Members of the Ithaca College Faculty Council have raised concerns about transparency between faculty members and the administration.
At the most recent Faculty Council meeting, held Oct. 1, Jennifer Wofford, director for the Office of Extended Studies, discussed the administration’s new plan to determine which courses are offered over the summer. The Office of Extended Studies will create the course list and then present the list to faculty rather than asking first which faculty members are interested in teaching summer courses. A faculty member voiced a concern regarding the lack of collaboration and communication with faculty members by the Office of the Provost.
Thomas Pfaff, professor in the Department of Mathematics, echoed these concerns in an email sent to faculty members on Oct. 7. In the email obtained by The Ithacan, Pfaff wrote that the minutes from the meeting stated, “’How does the decision to change the process in the ways that you have described reflect shared governance?’ Wofford responded that she had developed the proposal, and the provost had approved it. Beyond that, she could not say.”
In the email, Pfaff wrote that the administration approved Wofford’s proposal for the summer curriculum without faculty input. He also wrote that there have been other situations in which La Jerne Cornish, provost and senior vice president for academic affairs, did not communicate with faculty members before making decisions.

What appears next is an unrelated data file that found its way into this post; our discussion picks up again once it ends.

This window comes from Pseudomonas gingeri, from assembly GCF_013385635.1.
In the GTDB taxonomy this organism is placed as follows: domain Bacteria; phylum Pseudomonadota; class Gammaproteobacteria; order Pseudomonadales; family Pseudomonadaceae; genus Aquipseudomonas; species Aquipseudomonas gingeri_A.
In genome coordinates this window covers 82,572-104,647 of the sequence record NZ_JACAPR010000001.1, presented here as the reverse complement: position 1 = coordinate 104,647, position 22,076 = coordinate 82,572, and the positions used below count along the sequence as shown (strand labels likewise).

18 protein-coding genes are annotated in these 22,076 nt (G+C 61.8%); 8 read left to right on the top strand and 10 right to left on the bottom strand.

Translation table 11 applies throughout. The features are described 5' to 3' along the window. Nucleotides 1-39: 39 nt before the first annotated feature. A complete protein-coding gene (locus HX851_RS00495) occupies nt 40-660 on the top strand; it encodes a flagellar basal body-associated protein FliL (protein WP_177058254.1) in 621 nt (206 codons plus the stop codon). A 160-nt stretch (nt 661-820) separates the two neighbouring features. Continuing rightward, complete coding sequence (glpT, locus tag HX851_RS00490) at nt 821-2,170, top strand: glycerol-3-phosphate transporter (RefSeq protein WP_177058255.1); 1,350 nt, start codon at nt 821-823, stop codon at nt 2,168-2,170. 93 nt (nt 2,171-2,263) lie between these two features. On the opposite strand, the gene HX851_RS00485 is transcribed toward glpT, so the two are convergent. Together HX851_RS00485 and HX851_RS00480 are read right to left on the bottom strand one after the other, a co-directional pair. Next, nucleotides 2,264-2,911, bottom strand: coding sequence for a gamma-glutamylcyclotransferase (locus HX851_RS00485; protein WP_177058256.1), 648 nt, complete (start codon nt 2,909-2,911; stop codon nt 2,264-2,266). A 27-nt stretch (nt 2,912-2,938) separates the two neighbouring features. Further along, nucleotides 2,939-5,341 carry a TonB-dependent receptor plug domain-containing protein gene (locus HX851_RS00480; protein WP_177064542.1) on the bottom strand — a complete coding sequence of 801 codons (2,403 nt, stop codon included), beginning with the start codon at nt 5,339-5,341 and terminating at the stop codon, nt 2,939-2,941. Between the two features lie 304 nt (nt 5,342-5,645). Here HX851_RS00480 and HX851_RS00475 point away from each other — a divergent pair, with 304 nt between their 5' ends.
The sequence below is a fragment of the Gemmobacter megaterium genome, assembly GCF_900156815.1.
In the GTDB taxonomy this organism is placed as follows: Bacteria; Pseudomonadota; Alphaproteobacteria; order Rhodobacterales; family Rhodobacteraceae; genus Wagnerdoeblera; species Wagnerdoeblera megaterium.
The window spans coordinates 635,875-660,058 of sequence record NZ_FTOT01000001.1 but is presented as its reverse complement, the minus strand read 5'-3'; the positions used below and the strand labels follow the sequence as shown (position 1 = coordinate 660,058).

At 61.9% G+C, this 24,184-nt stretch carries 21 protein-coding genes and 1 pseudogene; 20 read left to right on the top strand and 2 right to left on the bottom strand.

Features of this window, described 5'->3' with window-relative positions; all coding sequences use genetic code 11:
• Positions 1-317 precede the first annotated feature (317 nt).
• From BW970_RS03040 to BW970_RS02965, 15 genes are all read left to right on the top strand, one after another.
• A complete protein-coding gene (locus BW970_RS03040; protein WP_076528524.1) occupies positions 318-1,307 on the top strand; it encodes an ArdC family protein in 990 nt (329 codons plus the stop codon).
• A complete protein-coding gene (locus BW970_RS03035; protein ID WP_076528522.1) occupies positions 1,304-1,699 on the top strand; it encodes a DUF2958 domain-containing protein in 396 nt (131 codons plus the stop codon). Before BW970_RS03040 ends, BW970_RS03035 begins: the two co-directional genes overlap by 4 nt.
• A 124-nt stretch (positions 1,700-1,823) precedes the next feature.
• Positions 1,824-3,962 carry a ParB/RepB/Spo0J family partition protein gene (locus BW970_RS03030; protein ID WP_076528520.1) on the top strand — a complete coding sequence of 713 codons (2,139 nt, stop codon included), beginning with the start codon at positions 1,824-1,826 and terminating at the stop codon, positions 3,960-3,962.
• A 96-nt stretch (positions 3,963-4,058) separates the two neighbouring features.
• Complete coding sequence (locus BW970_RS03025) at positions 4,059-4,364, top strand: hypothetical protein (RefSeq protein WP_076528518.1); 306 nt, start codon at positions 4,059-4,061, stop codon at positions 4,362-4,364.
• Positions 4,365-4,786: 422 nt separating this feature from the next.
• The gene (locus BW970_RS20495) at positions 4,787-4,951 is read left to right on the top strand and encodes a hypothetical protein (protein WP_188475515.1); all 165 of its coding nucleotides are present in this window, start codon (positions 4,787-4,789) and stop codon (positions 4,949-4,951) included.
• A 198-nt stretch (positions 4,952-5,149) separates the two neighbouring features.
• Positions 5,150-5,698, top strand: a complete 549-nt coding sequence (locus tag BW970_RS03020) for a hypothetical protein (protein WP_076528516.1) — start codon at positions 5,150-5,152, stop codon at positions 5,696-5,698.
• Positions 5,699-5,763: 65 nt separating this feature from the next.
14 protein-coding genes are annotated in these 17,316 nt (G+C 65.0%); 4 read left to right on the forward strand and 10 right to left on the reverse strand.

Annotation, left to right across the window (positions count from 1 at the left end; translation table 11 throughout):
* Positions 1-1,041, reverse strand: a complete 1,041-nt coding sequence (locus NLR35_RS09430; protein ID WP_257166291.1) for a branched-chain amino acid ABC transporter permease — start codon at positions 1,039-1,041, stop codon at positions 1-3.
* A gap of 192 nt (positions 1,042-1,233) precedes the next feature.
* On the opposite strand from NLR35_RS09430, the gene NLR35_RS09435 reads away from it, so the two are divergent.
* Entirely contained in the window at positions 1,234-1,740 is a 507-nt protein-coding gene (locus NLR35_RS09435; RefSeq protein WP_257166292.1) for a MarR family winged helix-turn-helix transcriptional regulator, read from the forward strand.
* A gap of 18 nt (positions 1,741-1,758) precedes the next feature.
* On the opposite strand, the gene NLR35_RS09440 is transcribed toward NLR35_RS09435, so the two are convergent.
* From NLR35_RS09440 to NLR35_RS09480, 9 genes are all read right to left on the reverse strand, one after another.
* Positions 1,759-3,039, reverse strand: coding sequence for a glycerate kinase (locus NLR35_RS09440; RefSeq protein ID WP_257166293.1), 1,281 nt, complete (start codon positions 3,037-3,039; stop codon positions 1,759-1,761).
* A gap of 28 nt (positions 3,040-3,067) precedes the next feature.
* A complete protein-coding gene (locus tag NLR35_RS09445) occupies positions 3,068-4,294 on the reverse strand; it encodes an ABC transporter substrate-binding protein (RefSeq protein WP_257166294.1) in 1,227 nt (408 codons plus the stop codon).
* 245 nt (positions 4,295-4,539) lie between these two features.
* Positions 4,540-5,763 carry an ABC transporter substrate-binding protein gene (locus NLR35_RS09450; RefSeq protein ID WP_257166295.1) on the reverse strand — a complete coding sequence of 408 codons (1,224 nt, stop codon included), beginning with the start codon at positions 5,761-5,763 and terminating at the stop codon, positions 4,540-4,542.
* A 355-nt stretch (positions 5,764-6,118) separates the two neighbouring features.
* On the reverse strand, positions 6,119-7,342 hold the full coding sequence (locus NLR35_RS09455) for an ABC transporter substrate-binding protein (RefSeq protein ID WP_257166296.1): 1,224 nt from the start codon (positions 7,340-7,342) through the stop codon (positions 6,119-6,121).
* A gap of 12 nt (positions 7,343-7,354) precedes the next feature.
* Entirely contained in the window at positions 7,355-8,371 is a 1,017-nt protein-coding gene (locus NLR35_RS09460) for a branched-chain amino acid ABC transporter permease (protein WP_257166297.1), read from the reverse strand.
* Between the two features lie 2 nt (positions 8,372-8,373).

Cornish told The Ithacan via email that she is aware that there is some concern about the changes to the summer session course selection process, but did not comment further.
One of Pfaff’s other concerns was that Gordon Rowland, director of the Center for Faculty Excellence, was appointed by Cornish without discussion with faculty members about the transition process. In the email, he also wrote that he felt Cornish was not adequately communicating with faculty when responding to concerns about the enrollment of senior Joe Germinerio, a transfer student on the football team. Additionally, he wrote that there was not enough collaboration with faculty when she approved the increase of summer stipends for chairs or when she increased the pay for promotion to full-time faculty. He also wrote that the
requirements for post-sabbatical talks, which are sponsored by the Office of the Provost, are not clear either.
“A general concern [is] that the administration is not really collaborating with faculty when they’re making decisions,” he said in an interview with The Ithacan. “Not necessarily the decisions themselves are good or bad but that they’re being made without really any conversation with faculty. And when you do that, you’re making decisions with limited information. And that’s going to lead to — or can lead to — less good decisions.”
Pfaff said some faculty have shared similar sentiments with him.
“I don’t think this is new,” he said. “When administration makes decisions without telling anybody, sometimes it takes a while to find out the decisions are actually made. And so I think it’s now starting to come into view that maybe there’s some things going on that we just don’t know about or decisions that just appear to happen, or we don’t even find out because nobody even told us.”
Chris McNamara, Faculty Council chair and clinical associate professor and clinic director in the Department of Physical Therapy, said she is aware of these concerns. She said she is planning to discuss the matter with the Faculty Council Executive Committee.
Cornish said via email that Jeane Copenhaver-Johnson, associate provost for academic programs, will address these concerns at the next Faculty Council meeting in November.